As-tu déjà exposé à Paris ? As-tu des expositions prévues prochainement si nous souhaitons découvrir tes tableaux?
J'ai exposé à deux reprises au Carrousel du Louvre, au Ministère des Finances. Actuellement dans ma région à Faulquemont.

A propos de l’artiste: Jacques est peintre abstrait et réside à Faulquemont, France. Pour en apprenez plus, n’hésitez pas à lui trouver sur son site web.

December 11, 2014

Paris Sparks Digital Innovation at LeWeb'14

For the past 3 days, Paris became a hub of digital creativity and innovation, as the world’s top tech players flocked to LeWeb.

Created by French entrepreneur LoÏc Le Meur, and his wife Geraldine, LeWeb is one of Europe’s most notable digital conferences, and gathers “visionaries, startups, tech companies, brands and leading media to explore today’s hottest trends and define the future of business”.

I had the opportunity to swing by yesterday. Check out some of the highlights below.

Sponsors of LeWeb'14 Paris
Sponsors on show in Pullman Dock
Google at LeWeb'14 Paris
Google sporting its trademark primary colors
Exhibitors at LeWeb'14 Paris
Exhibition and networking in Eiffel Dock
Yoga session at LeWeb'14 Paris
Group yoga led by Irene Au (Khosla Ventures) during the session "The Future of the Mind"
Lars Silberbauer Andersen at LeWeb'14 Paris
In conversation with Lars Silberbauer Andersen, Global Director of Social Media & Search at the LEGO Group

Michael Aidan and Anicet Mbida at LeWeb'14 Paris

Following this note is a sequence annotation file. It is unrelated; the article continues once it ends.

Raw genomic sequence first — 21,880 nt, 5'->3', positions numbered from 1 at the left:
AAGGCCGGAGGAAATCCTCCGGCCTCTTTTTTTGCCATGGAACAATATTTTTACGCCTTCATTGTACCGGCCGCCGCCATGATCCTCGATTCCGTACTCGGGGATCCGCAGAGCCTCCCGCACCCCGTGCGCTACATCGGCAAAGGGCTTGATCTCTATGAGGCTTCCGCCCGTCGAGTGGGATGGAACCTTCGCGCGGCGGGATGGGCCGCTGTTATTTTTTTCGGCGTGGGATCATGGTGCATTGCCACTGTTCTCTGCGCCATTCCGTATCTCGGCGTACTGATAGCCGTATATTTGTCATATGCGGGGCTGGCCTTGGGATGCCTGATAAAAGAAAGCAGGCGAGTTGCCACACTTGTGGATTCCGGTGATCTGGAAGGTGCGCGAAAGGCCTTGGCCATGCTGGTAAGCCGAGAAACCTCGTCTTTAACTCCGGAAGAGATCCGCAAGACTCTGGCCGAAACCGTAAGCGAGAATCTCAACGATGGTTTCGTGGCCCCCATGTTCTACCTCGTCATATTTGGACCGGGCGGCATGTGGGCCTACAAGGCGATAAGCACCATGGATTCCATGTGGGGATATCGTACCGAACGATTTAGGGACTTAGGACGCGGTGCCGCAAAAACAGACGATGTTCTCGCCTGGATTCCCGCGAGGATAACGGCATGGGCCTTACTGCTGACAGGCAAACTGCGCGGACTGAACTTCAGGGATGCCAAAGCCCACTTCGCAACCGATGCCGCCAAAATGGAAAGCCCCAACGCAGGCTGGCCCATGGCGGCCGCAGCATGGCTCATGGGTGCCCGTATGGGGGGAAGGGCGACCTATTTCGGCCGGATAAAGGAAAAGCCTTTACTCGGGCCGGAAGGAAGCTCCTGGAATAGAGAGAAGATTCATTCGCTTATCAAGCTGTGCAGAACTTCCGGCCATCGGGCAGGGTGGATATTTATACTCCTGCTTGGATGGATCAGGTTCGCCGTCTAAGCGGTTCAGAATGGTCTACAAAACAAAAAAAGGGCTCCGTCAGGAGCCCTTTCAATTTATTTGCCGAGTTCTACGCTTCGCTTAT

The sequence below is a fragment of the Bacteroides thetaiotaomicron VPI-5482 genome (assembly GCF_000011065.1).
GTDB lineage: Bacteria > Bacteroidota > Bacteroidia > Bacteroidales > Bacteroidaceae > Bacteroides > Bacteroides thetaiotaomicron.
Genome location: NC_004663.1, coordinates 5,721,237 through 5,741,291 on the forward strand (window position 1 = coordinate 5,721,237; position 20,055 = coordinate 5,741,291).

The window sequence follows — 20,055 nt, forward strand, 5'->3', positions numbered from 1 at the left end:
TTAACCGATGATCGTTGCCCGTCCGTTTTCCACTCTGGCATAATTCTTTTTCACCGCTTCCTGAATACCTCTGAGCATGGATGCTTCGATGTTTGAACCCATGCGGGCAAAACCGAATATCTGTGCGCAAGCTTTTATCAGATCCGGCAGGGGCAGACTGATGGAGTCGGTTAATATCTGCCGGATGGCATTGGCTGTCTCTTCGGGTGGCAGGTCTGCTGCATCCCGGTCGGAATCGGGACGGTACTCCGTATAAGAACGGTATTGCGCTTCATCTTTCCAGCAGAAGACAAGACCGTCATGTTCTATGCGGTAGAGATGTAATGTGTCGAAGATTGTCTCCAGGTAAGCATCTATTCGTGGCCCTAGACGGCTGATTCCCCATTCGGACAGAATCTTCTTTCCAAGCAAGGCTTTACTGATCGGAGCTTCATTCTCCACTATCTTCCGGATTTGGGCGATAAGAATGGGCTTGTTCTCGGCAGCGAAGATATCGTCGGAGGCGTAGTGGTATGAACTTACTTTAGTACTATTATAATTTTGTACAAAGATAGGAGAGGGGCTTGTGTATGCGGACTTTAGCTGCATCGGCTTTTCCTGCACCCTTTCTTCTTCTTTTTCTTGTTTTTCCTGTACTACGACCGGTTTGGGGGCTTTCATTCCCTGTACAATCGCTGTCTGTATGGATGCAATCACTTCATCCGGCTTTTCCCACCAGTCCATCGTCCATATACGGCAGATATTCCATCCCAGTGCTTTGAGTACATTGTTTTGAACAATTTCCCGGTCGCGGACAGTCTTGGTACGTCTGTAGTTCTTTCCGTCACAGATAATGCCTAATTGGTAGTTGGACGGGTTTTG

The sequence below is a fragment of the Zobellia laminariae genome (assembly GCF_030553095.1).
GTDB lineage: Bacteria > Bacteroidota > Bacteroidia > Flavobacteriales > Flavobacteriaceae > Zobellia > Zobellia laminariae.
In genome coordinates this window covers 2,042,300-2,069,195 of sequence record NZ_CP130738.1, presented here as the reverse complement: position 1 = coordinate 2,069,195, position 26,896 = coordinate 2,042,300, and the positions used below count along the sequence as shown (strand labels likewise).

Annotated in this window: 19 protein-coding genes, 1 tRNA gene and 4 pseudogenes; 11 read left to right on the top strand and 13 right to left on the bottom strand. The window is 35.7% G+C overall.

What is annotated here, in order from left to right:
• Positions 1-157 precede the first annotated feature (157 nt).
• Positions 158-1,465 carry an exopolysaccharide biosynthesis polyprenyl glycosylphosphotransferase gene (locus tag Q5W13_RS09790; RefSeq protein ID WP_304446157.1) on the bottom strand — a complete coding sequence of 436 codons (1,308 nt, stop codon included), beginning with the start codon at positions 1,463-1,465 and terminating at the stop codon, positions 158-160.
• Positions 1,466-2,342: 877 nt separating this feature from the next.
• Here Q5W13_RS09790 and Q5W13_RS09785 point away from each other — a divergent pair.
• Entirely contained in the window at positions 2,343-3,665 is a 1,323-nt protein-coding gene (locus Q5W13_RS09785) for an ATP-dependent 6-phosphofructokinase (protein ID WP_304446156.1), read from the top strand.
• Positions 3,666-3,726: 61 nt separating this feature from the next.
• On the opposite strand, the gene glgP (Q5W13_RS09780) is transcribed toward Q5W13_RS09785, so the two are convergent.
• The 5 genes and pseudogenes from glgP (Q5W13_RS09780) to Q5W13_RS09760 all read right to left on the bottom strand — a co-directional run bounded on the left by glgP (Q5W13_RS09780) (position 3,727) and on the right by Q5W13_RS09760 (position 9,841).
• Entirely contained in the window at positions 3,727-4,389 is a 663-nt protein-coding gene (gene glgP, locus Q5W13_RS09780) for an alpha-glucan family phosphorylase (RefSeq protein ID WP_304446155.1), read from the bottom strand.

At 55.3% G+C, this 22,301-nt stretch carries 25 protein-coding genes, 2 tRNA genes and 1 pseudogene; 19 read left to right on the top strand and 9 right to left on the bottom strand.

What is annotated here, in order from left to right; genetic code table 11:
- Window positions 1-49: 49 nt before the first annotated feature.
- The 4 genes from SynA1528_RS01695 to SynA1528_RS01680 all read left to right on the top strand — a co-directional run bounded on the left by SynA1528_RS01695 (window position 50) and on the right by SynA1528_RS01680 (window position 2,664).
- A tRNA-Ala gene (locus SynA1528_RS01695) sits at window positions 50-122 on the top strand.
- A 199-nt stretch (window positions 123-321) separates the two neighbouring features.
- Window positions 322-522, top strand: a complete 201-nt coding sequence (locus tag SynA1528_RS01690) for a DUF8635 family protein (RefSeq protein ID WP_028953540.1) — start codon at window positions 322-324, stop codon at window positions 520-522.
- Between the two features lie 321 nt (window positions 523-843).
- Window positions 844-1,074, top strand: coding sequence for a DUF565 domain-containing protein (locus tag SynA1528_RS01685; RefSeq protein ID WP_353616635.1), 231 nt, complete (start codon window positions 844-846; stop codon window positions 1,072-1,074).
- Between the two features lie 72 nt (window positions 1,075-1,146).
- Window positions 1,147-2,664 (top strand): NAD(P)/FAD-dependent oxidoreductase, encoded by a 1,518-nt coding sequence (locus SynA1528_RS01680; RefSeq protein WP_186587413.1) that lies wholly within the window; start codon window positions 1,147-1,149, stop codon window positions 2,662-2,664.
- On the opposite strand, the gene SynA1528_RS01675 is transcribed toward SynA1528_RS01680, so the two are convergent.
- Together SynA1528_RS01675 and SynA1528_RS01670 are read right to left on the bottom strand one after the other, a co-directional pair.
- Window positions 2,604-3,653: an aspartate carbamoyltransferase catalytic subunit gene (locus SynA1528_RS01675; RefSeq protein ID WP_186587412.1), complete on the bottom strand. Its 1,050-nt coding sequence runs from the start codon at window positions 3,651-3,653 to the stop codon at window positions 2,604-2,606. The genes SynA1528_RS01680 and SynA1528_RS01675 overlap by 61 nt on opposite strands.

Michael Aidan, Head of Digital and VP Digital Brand Platforms, Danone Group with journalist and M6 TV personality Anicet Mbida


December 10, 2014

Weekend Getaway: Strasbourg

With limitless things to see and do, Paris certainly is a wonderful city. However, from time to time, it’s nice to have a little change of scenery.

France’s impressive railway system and TGVs (high speed trains) connect the country’s major cities in only a few hours, making it simple and convenient to slip out of town for a weekend. And when booked well in advance, or with a flexible schedule, many great deals on tickets can be found.

Friday night, we made our way to Strasbourg. A direct train from Gare de l’Est had us there in only 2 hours and 20 minutes.

Strasbourg, France

Having never visited before, we got up early on Saturday morning to begin exploring. The weather was cold, rainy and miserable (as evident in my photos), but we didn’t let it put a damper on our mini-vacation.

In December, Strasbourg transforms into the “Capital of Christmas”. It becomes a magical place, unlike any other, with decorations, lights and traditional Christmas markets on practically every corner. Although anxious to get to the markets, we decided to wait until later, and see a few sights first.

Christmas decorations in Strasbourg, France


Au Vieux Strasbourg, Strasbourg, France

Our first stop was the Cathédrale Notre Dame de Strasbourg to view the beautiful gothic architecture and famous astronomical clock housed within.

Strasbourg Cathedral
Strasbourg Cathedral entrance

The cathedral’s first astronomical clock dates back to 1352 - 1354 (the current clock, now the third version, dates from 1842).  It is a masterpiece imagined by various artists, mathematicians, technicians, Swiss watchmakers, sculptors, painters and creators of automatons.